I've long thought that promoting scientific rationalism is an important way in which the West should be engaging the Islamic world, including through celebration of historic Islamic achievements in science and math. But for the head of NASA to say that his mandate from the president is "perhaps foremost" to "engage much more with dominantly Muslim nations to help them feel good about their historic contribution..." is surely the strangest statement from a NASA official I can remember. The fact that the other things Obama apparently tasked Bolden with (reinspiring children and building international relationships) are also ancillary to anything that actually happens in space is a disturbing indicator of what the Obama-era space agency is up to, or not up to.

UPDATE: In Twitter-based discussion, Julian Sanchez contended that the three objectives Bolden stated were new, or additional, priorities for NASA, not that they're the top priorities. Whether or not that's so, it still reflects some muddled thinking on Bolden's part, as two of the objectives surely aren't new. None of the above, however, means I endorse the reactions of the lathered-up simpletons here.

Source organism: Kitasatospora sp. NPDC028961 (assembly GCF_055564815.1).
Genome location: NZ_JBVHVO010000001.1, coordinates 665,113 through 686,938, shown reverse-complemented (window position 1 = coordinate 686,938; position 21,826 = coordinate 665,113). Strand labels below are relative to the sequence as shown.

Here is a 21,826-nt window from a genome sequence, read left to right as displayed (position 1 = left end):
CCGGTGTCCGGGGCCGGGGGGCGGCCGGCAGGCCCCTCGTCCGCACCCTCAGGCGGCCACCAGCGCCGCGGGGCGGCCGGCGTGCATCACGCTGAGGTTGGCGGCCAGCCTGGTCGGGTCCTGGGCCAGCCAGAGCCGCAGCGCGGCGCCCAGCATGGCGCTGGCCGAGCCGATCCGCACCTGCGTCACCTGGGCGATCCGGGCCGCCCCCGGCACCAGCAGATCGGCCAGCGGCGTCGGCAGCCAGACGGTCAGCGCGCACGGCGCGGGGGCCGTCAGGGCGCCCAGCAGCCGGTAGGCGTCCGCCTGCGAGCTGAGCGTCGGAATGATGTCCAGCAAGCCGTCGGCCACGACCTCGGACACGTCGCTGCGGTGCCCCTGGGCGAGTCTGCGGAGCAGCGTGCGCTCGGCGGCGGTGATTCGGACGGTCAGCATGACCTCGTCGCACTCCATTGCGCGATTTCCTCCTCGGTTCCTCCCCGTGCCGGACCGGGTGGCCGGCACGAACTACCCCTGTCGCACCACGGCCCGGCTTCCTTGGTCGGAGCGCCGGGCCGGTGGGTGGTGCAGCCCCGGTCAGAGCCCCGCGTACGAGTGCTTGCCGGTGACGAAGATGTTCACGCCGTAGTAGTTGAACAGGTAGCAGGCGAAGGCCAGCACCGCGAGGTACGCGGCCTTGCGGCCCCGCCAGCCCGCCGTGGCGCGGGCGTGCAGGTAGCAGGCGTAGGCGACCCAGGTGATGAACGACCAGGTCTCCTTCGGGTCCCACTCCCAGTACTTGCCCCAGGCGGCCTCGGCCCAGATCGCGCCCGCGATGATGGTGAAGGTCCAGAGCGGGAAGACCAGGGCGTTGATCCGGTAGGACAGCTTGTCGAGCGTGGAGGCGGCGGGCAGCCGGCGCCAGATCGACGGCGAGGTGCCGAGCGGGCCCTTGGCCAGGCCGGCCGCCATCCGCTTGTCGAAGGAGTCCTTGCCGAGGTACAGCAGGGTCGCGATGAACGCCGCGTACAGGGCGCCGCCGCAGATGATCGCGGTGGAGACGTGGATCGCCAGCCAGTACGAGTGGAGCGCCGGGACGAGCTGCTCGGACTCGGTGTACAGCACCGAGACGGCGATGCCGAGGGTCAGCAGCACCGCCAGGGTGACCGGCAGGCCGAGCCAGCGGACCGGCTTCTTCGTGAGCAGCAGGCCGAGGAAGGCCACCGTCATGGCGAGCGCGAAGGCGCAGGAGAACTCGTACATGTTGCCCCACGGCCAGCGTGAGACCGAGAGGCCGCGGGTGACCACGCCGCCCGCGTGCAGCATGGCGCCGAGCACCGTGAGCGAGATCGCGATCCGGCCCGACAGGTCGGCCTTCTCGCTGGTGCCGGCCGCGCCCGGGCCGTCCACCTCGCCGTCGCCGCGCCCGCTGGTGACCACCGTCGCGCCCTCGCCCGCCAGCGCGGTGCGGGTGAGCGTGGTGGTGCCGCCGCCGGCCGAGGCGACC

Saturday, July 3, 2010

July 4 tugboat memory

I have an entry at FrumForum on "My Most Memorable 4th of July." Excerpt:
On July 4, 1986 I was on a tugboat in New York harbor to see the unveiling of the Statue of Liberty’s centennial restoration. A friend of my father had given the family tickets. The tugboat wove its way around luxury yachts and Navy warships. At one point, the captain informed us that an aircraft carrier had radioed us to keep more distance. At another moment, the tugboat almost backed into a sleek pleasure craft that, according to rumor, served as quarters for the president of France. I recall a uniformed officer of some sort emerging on the deck of that pleasure craft to angrily wave us away.
I'll have more of historical/personal interest at FrumForum soon.